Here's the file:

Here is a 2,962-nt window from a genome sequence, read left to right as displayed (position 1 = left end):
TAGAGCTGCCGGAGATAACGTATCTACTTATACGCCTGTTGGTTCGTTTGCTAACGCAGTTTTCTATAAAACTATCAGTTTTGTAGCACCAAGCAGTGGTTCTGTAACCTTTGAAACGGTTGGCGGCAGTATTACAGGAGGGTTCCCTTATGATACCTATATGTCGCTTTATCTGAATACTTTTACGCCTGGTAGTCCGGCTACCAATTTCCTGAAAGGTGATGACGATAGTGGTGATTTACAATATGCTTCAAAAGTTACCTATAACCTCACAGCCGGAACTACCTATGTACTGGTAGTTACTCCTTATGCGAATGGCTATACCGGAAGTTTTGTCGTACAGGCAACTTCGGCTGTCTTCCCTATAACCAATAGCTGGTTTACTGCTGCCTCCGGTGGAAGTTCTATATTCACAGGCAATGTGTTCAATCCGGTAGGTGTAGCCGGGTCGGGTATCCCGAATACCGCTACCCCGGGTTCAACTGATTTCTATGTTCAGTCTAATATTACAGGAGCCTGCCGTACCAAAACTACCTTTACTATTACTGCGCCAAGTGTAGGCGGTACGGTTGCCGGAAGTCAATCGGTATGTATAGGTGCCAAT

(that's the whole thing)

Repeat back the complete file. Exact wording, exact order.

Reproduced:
Here is a 2,962-nt window from a genome sequence, read left to right as displayed (position 1 = left end):
TAGAGCTGCCGGAGATAACGTATCTACTTATACGCCTGTTGGTTCGTTTGCTAACGCAGTTTTCTATAAAACTATCAGTTTTGTAGCACCAAGCAGTGGTTCTGTAACCTTTGAAACGGTTGGCGGCAGTATTACAGGAGGGTTCCCTTATGATACCTATATGTCGCTTTATCTGAATACTTTTACGCCTGGTAGTCCGGCTACCAATTTCCTGAAAGGTGATGACGATAGTGGTGATTTACAATATGCTTCAAAAGTTACCTATAACCTCACAGCCGGAACTACCTATGTACTGGTAGTTACTCCTTATGCGAATGGCTATACCGGAAGTTTTGTCGTACAGGCAACTTCGGCTGTCTTCCCTATAACCAATAGCTGGTTTACTGCTGCCTCCGGTGGAAGTTCTATATTCACAGGCAATGTGTTCAATCCGGTAGGTGTAGCCGGGTCGGGTATCCCGAATACCGCTACCCCGGGTTCAACTGATTTCTATGTTCAGTCTAATATTACAGGAGCCTGCCGTACCAAAACTACCTTTACTATTACTGCGCCAAGTGTAGGCGGTACGGTTGCCGGAAGTCAATCGGTATGTATAGGTGCCAAT